31. The Super No. 17 Arc
I just always thought this arc was kind of dumb. It’s the same issue I had with No. 17 returning in Super, but at least in the Super manga he wasn’t going against Gokū as a Super Saiya-jin God or Super Saiya-jin Blue. In GT, although his energy absorption is a better explanation for him gaining enough power to go toe-to-toe with Super Saiya-jin 4 Gokū, I still don’t see why it was necessary. There have been long-time rumors that GT was supposed to end after The Baby Arc, and while I’m not sure if that’s actually true, I can see why this arc would cause speculation, as it just feels incredibly rushed and thrown together to set up the next arc. The problem is, the next arc did end up being the final arc of the series, and while normally that’d be fine, there’s also been further speculation that the show had further story concepts they were interested in producing; all this makes Super No. 17 feel creatively bankrupt in hindsight. Considering GT was never near as popular in Japan as Dragon Ball or Dragon Ball Z, perhaps the show just wanted to quickly spark fan intrigue with some fan service after the ratings dipped slightly during The Baby Arc. Regardless, speculating on the show’s production is only slightly less intriguing than the self-referential, cameo-filled, fan service-heavy events of this arc.
30. The Dark Dragon Balls Arc
Oob’s training is glossed over in favor of a plot that shouldn’t even be possible based on the loosely followed and ever-changing rules in the original manga; especially since Kami had already assimilated with Piccolo at least 22 years before this point in the GT timeline, the fact that these Dark Dragon Balls exist at all is pretty egregious. I will give Toei credit for taking Toriyama’s designs in mind and attempting to take Dragon Ball back to its roots, but it just doesn’t work as well. The group dynamic between Gokū, Trunks, and Pan is surprisingly fun, but Gokū’s arbitrary nerfs are annoying, and I must agree with the consensus that Pan can be insufferable at times. She’s a spirited character, but it simply grates my nerves how quickly she can switch from confident, independent fighter to whiny child/damsel in distress, especially when she was already noted to be a prodigy at just four-years-old at the end of the original manga. Gokū turning back into a kid never bothered me since it fits in with the long-running theme of The Pilaf Gang constantly failing, but I can see why fans disliked the decision; it’s just unnecessary. Although I’ve been rather down on the arc, that’s only because I wish they would’ve done more with the concept of traveling the universe and encountering strange threats. They did exactly that, but the designs and situations feel like things we’ve seen before; Toei just took concepts from The Red Ribbon Army Arc and The Hunt for the Dragon Balls Arc and inserted them into the latter half of Dragon Ball. I appreciate the changing worlds, set pieces, antagonists, and the plot that slowly builds in intricacy; the best episodes of this arc are on par with the filler from the Dragon Ball anime, but the worst episodes feel like a watered-down rehash of things we’ve already seen.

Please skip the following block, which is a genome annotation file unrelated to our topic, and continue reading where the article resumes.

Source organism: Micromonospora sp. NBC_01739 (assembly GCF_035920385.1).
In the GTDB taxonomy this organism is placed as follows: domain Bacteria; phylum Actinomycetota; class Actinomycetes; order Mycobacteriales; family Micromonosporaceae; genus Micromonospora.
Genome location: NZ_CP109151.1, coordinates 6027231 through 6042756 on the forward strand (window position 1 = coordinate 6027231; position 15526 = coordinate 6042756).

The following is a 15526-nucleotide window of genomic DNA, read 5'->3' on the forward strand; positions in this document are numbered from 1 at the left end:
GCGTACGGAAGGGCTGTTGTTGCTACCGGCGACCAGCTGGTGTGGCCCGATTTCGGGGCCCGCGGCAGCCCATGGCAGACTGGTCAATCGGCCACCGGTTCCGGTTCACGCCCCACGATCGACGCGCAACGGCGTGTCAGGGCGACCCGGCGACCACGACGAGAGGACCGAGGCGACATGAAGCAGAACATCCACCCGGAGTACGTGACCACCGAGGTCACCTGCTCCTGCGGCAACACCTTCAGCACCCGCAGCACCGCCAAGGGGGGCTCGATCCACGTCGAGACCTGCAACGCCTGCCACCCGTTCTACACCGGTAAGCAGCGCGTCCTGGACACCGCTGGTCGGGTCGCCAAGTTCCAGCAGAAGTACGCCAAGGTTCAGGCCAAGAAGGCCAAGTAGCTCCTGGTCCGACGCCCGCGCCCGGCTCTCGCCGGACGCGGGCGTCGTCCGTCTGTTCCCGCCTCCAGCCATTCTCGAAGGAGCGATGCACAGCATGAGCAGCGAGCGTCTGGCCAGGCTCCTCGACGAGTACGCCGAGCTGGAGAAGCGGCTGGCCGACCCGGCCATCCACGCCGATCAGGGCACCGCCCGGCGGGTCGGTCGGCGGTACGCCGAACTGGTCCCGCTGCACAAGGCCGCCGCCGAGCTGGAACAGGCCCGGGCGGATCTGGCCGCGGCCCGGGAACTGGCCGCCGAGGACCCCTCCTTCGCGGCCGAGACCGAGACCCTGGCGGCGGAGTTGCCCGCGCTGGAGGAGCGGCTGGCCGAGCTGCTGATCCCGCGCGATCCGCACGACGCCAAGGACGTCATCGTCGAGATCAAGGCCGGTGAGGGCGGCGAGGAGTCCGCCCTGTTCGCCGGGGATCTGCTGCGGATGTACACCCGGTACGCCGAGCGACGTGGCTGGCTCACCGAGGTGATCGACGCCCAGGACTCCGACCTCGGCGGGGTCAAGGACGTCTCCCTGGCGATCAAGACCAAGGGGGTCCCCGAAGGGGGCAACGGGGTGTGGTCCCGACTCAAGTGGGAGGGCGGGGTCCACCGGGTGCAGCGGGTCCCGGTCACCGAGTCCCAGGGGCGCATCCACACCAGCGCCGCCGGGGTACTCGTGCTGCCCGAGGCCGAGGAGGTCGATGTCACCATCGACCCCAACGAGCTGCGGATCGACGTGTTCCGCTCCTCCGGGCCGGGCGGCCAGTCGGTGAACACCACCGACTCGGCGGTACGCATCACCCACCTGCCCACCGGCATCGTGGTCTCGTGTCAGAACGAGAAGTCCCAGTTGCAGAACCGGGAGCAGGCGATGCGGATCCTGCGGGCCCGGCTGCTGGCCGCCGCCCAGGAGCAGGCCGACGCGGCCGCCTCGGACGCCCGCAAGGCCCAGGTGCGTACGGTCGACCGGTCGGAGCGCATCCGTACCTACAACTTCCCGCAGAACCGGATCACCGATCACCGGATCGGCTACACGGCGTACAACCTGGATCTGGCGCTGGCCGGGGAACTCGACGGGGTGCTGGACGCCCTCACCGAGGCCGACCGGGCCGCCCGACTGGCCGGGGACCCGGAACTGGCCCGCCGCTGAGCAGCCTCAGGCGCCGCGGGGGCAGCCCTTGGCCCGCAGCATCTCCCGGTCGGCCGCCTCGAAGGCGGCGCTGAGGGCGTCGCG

29. Universe 6 Arc
I wasn’t really invested in this arc. That’s a bit harsh for an arc that really doesn’t try to do anything to raise the stakes, which is a nice subversion to the ever-increasing escalation of danger the Dragon Ball series is known for, but as a result, the arc has no tension. This was the first example of Toyotarō getting fans excited to see Majin Boo fight alongside The Dragon Team, only to fake everyone out and have him sidelined, and I’m not even sure why he bothered having Piccolo participate only to have him contribute nothing. Hit was a pretty cool character with an interesting ability, but since he and Gokū didn’t even truly go all out or finish their fight, it immediately stood out as a token of the issues I had with the arc as a whole. The other Universe 6 characters were somewhat engaging, but not terribly impressive. Cabba is the only other character to stand out, but in the end, all they’re really used for is to pay off the admittedly comical joke of Beerus having Monaka fight as the anchor of the Universe 7 team; reinforcing Roshi’s adage that there are always stronger people out there, but with a comical twist of Monaka actually being insanely weak and Gokū being oblivious to Beerus’ attempt to make Gokū push himself. Ultimately, this arc just felt like a set up for the later Tournament of Power, as well as to show off the Super Dragon Balls; the formula just didn’t allow for anything extraordinary. I’m just thankful Toyotarō didn’t include Super Saiya-jin Blue Kaiōken in the manga; a braindead decision in the anime that ultimately made Super Saiya-jin God look useless and the downside of Super Saiyan-jin Blue redundant.
28. The Evil Dragons Arc